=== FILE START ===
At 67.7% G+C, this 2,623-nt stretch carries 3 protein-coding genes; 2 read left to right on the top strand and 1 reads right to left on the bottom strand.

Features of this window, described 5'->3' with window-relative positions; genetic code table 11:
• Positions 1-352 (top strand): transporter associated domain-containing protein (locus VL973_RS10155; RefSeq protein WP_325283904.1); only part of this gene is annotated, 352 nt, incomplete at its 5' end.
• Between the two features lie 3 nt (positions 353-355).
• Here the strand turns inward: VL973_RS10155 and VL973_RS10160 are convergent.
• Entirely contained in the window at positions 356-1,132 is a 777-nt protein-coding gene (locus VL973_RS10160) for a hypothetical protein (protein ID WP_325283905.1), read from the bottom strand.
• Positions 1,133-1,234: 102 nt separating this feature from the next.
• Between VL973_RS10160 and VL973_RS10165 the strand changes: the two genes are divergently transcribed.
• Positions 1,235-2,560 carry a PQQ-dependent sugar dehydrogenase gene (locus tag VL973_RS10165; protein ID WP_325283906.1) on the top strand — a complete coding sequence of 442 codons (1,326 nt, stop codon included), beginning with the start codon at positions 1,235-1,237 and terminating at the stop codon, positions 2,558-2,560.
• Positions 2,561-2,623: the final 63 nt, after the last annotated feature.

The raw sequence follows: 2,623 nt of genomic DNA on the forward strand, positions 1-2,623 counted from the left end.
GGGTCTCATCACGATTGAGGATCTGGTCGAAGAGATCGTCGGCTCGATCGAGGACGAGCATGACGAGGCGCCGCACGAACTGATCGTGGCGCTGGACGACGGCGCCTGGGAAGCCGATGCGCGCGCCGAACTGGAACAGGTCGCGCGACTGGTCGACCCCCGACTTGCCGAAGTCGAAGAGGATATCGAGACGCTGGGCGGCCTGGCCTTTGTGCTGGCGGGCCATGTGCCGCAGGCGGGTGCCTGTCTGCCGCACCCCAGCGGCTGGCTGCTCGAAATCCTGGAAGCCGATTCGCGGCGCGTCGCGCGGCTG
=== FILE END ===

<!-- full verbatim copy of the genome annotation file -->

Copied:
At 67.7% G+C, this 2,623-nt stretch carries 3 protein-coding genes; 2 read left to right on the top strand and 1 reads right to left on the bottom strand.

Features of this window, described 5'->3' with window-relative positions; genetic code table 11:
• Positions 1-352 (top strand): transporter associated domain-containing protein (locus VL973_RS10155; RefSeq protein WP_325283904.1); only part of this gene is annotated, 352 nt, incomplete at its 5' end.
• Between the two features lie 3 nt (positions 353-355).
• Here the strand turns inward: VL973_RS10155 and VL973_RS10160 are convergent.
• Entirely contained in the window at positions 356-1,132 is a 777-nt protein-coding gene (locus VL973_RS10160) for a hypothetical protein (protein ID WP_325283905.1), read from the bottom strand.
• Positions 1,133-1,234: 102 nt separating this feature from the next.
• Between VL973_RS10160 and VL973_RS10165 the strand changes: the two genes are divergently transcribed.
• Positions 1,235-2,560 carry a PQQ-dependent sugar dehydrogenase gene (locus tag VL973_RS10165; protein ID WP_325283906.1) on the top strand — a complete coding sequence of 442 codons (1,326 nt, stop codon included), beginning with the start codon at positions 1,235-1,237 and terminating at the stop codon, positions 2,558-2,560.
• Positions 2,561-2,623: the final 63 nt, after the last annotated feature.

The raw sequence follows: 2,623 nt of genomic DNA on the forward strand, positions 1-2,623 counted from the left end.
GGGTCTCATCACGATTGAGGATCTGGTCGAAGAGATCGTCGGCTCGATCGAGGACGAGCATGACGAGGCGCCGCACGAACTGATCGTGGCGCTGGACGACGGCGCCTGGGAAGCCGATGCGCGCGCCGAACTGGAACAGGTCGCGCGACTGGTCGACCCCCGACTTGCCGAAGTCGAAGAGGATATCGAGACGCTGGGCGGCCTGGCCTTTGTGCTGGCGGGCCATGTGCCGCAGGCGGGTGCCTGTCTGCCGCACCCCAGCGGCTGGCTGCTCGAAATCCTGGAAGCCGATTCGCGGCGCGTCGCGCGGCTG